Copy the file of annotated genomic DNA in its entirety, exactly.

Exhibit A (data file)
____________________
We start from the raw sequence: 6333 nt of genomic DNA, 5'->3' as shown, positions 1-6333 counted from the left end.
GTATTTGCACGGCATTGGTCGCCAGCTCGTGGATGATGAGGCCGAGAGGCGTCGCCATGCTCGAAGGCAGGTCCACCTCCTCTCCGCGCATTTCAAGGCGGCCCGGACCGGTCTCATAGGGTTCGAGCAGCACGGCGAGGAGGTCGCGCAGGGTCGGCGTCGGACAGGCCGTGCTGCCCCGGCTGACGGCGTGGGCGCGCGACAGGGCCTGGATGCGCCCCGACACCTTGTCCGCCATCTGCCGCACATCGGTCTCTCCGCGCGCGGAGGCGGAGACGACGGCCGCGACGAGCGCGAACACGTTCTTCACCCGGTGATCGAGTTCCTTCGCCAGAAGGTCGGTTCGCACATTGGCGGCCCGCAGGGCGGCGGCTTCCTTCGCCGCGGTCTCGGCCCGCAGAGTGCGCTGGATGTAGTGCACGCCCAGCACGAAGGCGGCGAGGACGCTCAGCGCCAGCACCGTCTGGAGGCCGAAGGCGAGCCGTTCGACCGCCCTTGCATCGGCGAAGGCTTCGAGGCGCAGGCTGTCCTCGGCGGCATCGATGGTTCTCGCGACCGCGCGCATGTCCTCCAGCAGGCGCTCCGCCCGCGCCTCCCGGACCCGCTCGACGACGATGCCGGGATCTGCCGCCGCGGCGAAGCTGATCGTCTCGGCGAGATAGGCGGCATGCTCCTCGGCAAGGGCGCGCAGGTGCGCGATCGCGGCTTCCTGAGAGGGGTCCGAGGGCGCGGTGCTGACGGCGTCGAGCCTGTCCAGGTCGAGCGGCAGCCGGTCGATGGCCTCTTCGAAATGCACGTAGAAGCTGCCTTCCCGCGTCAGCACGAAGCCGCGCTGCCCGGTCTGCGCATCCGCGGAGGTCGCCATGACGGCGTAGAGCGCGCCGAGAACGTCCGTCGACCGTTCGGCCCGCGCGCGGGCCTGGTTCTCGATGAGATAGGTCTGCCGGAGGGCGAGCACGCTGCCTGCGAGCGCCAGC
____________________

We start from the raw sequence: 6333 nt of genomic DNA, 5'->3' as shown, positions 1-6333 counted from the left end.
GTATTTGCACGGCATTGGTCGCCAGCTCGTGGATGATGAGGCCGAGAGGCGTCGCCATGCTCGAAGGCAGGTCCACCTCCTCTCCGCGCATTTCAAGGCGGCCCGGACCGGTCTCATAGGGTTCGAGCAGCACGGCGAGGAGGTCGCGCAGGGTCGGCGTCGGACAGGCCGTGCTGCCCCGGCTGACGGCGTGGGCGCGCGACAGGGCCTGGATGCGCCCCGACACCTTGTCCGCCATCTGCCGCACATCGGTCTCTCCGCGCGCGGAGGCGGAGACGACGGCCGCGACGAGCGCGAACACGTTCTTCACCCGGTGATCGAGTTCCTTCGCCAGAAGGTCGGTTCGCACATTGGCGGCCCGCAGGGCGGCGGCTTCCTTCGCCGCGGTCTCGGCCCGCAGAGTGCGCTGGATGTAGTGCACGCCCAGCACGAAGGCGGCGAGGACGCTCAGCGCCAGCACCGTCTGGAGGCCGAAGGCGAGCCGTTCGACCGCCCTTGCATCGGCGAAGGCTTCGAGGCGCAGGCTGTCCTCGGCGGCATCGATGGTTCTCGCGACCGCGCGCATGTCCTCCAGCAGGCGCTCCGCCCGCGCCTCCCGGACCCGCTCGACGACGATGCCGGGATCTGCCGCCGCGGCGAAGCTGATCGTCTCGGCGAGATAGGCGGCATGCTCCTCGGCAAGGGCGCGCAGGTGCGCGATCGCGGCTTCCTGAGAGGGGTCCGAGGGCGCGGTGCTGACGGCGTCGAGCCTGTCCAGGTCGAGCGGCAGCCGGTCGATGGCCTCTTCGAAATGCACGTAGAAGCTGCCTTCCCGCGTCAGCACGAAGCCGCGCTGCCCGGTCTGCGCATCCGCGGAGGTCGCCATGACGGCGTAGAGCGCGCCGAGAACGTCCGTCGACCGTTCGGCCCGCGCGCGGGCCTGGTTCTCGATGAGATAGGTCTGCCGGAGGGCGAGCACGCTGCCTGCGAGCGCCAGC